On June 7 China cut its interest rate by 25 basis points for the first time since December 2008 - an unexpected decision, which caused markets to rally.
On June 7 China cut its interest rate by 25 basis points for the first time since December 2008 – an unexpected decision, which caused markets to rally.
Notably, China allowed a 10% deviation on the deposit rate and a 20% deviation on the lending rate versus the official benchmark rate.
Chong How Ong, portfolio manager of the Reech White Tiger Asia fund at international management group Reech AiM Group, comments on the outlook for China following these recent events.
He said: “This is a watershed development as it signals China is moving towards a flexible interest rate regime. This is also likely to be a precursor to the renminbi (RMB) internationalisation, which we think is likely to happen in the next 24 months, especially if RMB appreciation pressure is no longer prevalent.
“We have always maintained that China will not be cutting rates until inflation stays below 3% for a period of time, but the fact that they have run ahead of the curve shows that they are concerned about deflationary pressures from global turmoil and impact from controls on the local property markets. China June CPI came in weaker than expected at 2.2%, the lowest in 29 months. 2Q12 GDP grew by 7.6%, the lowest rate since 1Q09.”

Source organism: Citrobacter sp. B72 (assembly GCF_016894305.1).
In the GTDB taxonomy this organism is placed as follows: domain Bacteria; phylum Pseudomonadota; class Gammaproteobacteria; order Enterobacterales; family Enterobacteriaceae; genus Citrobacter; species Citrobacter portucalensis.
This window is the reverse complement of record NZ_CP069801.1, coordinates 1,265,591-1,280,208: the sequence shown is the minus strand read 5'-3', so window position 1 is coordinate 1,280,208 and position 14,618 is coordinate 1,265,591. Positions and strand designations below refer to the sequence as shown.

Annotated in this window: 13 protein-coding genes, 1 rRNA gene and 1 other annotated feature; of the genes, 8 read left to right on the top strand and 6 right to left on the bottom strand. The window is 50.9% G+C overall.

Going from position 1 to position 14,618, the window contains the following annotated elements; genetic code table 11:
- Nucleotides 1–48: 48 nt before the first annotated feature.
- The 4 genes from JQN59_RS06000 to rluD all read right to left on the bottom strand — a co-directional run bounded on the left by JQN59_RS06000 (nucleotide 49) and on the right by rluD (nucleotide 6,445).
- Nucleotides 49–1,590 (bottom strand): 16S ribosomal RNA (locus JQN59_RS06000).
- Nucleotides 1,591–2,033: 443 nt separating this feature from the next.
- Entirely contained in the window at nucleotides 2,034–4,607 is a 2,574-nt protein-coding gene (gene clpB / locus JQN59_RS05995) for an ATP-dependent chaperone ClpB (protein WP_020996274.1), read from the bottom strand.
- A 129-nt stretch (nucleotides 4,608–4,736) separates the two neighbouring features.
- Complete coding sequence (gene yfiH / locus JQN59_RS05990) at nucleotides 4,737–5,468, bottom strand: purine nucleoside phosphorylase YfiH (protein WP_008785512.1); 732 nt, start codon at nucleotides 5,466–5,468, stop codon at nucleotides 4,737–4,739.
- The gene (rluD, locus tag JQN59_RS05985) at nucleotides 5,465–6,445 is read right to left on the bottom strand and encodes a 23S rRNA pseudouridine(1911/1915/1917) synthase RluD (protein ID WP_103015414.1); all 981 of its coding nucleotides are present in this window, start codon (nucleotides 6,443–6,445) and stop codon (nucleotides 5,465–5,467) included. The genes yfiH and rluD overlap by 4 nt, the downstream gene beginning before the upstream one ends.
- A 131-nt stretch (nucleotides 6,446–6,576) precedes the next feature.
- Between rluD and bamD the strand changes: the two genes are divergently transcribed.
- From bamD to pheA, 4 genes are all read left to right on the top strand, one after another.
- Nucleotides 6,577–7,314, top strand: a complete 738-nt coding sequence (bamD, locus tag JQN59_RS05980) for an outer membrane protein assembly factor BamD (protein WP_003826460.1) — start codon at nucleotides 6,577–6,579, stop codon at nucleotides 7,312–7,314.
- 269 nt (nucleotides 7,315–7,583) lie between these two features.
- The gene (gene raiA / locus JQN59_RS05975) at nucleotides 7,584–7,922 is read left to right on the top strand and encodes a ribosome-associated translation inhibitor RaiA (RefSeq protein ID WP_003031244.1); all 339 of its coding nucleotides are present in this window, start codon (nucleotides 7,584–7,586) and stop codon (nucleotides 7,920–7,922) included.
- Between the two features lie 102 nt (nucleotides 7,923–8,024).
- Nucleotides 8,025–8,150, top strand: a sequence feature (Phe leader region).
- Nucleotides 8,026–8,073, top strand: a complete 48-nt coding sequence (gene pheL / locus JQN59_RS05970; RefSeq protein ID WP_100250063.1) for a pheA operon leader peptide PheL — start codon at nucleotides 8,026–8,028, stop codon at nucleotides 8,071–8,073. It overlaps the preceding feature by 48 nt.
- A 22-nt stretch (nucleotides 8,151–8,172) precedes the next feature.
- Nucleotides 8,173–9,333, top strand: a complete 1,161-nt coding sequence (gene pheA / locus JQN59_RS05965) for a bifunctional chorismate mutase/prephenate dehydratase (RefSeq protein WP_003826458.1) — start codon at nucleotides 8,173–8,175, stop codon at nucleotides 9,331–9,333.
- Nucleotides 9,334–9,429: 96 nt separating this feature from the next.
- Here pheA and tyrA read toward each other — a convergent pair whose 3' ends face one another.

How Ong thinks the next big question is whether China is going into a hard landing or a soft landing. “Investors frequently forget that China is still a communist country: their primary focus is on providing to the people, GDP growth is a consequence of that focus.
“A long term targeted growth rate of 8% is not arbitrary, it is the standing target of the Chinese government for the past 30 years since the late leader Deng Xiao Ping. It is the rate by which the Chinese economy can double in 10 years, which is incidentally also the Chinese policy period of double the five years’ plan and the normal office term of a Chinese leader.
“Under the current and soon to be retired leadership of Hu Jin Tao and Wen Jia Bao, the Chinese economy rose more than fivefold to more than $7trn, helped by the 24% RMB appreciation over that period. In fact, they are more concerned about the GDP per capita, as it serves as a proxy to the wealth of the people.